DRJ Dent Res J Dental Research Journal Dental Research Journal 1735-3327 2008-0255 Wolters Kluwer India Pvt. Ltd. India DRJ-14-50 10.4103/1735-3327.201137 Original Article Toothbrushing frequency among 4–6-year-old Iranian children and associated maternal attitude and sociobehavioral factors Soltani Raheleh Eslami Ahmad A Akhlaghi Najmeh Sharifirad Gholamreza Alipoor Mikaeil Mahaki Behzad Department of Health Education and Health Promotion, School of Health, Isfahan University of Medical Sciences, Isfahan, Iran Department of Health Education and Health Promotion, School of Health, Isfahan University of Medical Sciences, Isfahan, Iran Department of Pediatric Dentistry, Dental Research Center, School of Dentistry, Isfahan University of Medical Sciences, Isfahan, Iran Department of Public Health, Qom University of Medical Sciences, Qom, Iran Health Center Chancellor, Tabriz University of Medical Sciences, Tabriz, Iran Department of Bio-Statistics and Epidemiology, Isfahan University of Medical Sciences, Isfahan, Iran Address for correspondence:Gholamreza Sharifirad, Department of Public Health, Qom University of Medical Sciences, Qom, Iran sharifirad@hlth.mui.ac.ir Jan–Feb 2017 14 1 50 56 Copyright: © Dental Research Journal 2017

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Toothbrushing is an important aspect of children's oral health self-care. This study aimed to explore toothbrushing frequency among 4–6-year-old Iranian children and associated maternal attitude and sociobehavioral factors.

Materials and Methods:

This cross-sectional study was conducted on 407 mother–child (aged 4–6 years) pairs through stratified random sampling in Tabriz, Iran. Data were collected using self-reported questionnaires including demographic characteristic, maternal attitude, and toothbrushing frequency of both mothers and children. Logistic regression was used to determine the predicators of children's toothbrushing. Statistical significance was set at P < 0.05 for all tests.


The mean ages were 32.6 ± 4.8 and 5.3 ± 1.1 years for mothers and children respectively. Twice-daily toothbrushing was observed at a relative frequency of 12.8% in children and 18.4% in mothers. About 43.7% of children brushed their teeth once daily. Nearly 38.7% of children started toothbrushing behavior regularly at 4 years of age, and 41% had dental visits. Multiple logistic regression analysis indicated that children's toothbrushing (once daily or more) was associated with maternal brushing frequency (odds ratio [OR] =2.0, 95% confidence interval [CI] =1.53–2.86), maternal attitude toward oral health (OR = 1.15, CI = 1.08–1.22), and children's age (OR = 1.21, 95% CI = 1.02–1.77).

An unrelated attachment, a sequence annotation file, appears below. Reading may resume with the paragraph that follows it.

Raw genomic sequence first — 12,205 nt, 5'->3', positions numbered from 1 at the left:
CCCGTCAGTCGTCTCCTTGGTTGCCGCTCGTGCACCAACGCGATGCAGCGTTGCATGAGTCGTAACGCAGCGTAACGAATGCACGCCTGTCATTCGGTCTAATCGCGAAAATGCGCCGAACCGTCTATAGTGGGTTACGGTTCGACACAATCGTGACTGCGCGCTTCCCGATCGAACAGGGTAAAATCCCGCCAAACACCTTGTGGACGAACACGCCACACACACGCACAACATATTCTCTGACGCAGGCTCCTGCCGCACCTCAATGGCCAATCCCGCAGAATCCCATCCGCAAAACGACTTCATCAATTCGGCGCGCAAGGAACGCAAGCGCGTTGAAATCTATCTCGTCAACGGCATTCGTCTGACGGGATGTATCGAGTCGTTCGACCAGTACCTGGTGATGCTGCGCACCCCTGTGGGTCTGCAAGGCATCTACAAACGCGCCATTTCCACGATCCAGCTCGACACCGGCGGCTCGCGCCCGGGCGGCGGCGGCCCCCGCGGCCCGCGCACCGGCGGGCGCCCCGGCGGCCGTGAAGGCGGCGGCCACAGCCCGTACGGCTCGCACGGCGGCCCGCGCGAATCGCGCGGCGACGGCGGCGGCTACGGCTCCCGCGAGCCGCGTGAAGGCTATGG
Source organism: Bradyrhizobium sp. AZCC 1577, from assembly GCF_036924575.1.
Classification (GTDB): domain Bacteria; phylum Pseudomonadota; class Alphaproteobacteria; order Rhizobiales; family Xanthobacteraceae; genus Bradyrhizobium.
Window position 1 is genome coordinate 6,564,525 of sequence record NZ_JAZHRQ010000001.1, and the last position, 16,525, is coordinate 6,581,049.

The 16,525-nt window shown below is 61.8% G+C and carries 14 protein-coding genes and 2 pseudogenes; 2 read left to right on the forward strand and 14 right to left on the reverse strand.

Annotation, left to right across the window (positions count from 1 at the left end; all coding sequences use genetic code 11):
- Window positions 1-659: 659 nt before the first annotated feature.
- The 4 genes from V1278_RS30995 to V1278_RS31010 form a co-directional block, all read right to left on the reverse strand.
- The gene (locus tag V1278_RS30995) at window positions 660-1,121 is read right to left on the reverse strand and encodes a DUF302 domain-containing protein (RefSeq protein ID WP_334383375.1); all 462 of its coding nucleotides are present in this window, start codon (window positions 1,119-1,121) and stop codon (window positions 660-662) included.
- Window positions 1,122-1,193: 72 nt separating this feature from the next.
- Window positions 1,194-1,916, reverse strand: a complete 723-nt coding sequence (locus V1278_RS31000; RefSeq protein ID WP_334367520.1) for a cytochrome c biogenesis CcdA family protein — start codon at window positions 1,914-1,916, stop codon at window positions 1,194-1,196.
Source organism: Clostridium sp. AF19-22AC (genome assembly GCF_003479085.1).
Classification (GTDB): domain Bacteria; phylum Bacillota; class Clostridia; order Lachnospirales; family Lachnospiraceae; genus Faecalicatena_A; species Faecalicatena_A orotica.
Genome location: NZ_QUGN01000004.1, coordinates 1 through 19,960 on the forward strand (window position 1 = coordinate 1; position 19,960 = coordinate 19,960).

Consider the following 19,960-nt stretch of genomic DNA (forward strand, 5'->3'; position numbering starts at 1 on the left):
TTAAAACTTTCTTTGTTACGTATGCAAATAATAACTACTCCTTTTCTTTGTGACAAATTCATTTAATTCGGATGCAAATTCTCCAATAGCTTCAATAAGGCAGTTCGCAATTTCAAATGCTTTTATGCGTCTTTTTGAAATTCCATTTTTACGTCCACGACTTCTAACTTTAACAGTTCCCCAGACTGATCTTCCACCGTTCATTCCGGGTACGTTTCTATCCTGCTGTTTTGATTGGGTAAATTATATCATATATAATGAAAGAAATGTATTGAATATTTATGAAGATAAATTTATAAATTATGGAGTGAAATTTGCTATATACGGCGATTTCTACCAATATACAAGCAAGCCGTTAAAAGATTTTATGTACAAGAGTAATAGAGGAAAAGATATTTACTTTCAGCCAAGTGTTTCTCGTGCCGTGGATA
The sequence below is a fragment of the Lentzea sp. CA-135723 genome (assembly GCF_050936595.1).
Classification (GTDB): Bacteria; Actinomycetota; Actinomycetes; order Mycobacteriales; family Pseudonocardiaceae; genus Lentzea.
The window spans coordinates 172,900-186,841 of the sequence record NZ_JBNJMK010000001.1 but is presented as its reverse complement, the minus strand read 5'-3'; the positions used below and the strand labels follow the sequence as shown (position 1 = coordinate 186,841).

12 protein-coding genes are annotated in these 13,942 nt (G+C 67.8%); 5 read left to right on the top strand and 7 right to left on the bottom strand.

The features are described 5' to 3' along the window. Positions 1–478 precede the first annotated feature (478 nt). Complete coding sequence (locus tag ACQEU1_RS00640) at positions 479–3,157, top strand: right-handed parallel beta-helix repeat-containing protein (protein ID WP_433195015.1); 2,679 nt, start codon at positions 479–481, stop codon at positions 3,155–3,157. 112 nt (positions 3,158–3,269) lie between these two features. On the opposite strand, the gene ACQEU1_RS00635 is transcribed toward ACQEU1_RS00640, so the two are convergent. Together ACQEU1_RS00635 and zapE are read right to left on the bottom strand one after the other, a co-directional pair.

The descriptive results indicated that maternal and children toothbrushing behaviors are unfavorable. Furthermore, maternal toothbrushing behavior is a strong predicator of children's brushing behavior. Health promotional activities seem necessary for mothers to enhance oral health behavior of their children.

Attitude child oral health toothbrushing
</sec> <sec> <title>Introduction

Nowadays, dental caries is one of the most common chronic diseasesamong children. 1 According to the WHO, at least one in four of 5–6-year-old children suffer from tooth decay. 2 Iran's National Oral Health Survey reported that 89% of 6-year-old children had dental caries experience, and decayed, missing, and filled teeth (dmft) score was 5 for 6-year-old and 1.9 for 3-year-old children. 3

Early childhood caries (ECC) influences oral health, well-being of young children, and their quality of life. 4 In addition, it can be associated with processes of socialization, communication, and self-esteem. 5 However, ECC is generally preventable 6 , 7 and is related to lifestyle, 8 oral health behaviors, feeding habit, and access dental care to a large extent. 9 , 10

Promoting toothbrushing and use of fluoride are two main approaches to prevent dental caries in children. 11 “Toothbrushing is the most effective method of oral hygiene, and the universally recommended frequency has been twice a day.” 12 Furthermore, toothbrushing twice daily is a part of recommended children's oral health self-care. 13 , 14 Parents' duty to their children's oral health and toothbrushing habits is more important, 15 , 16 and brushing habits were mainly established by mothers (84%). 17 In a study by Bennadi et al., it was revealed that mother's attitude regarding oral health, knowledge, and practices had been associated with Indian children's dental caries prevalence. 18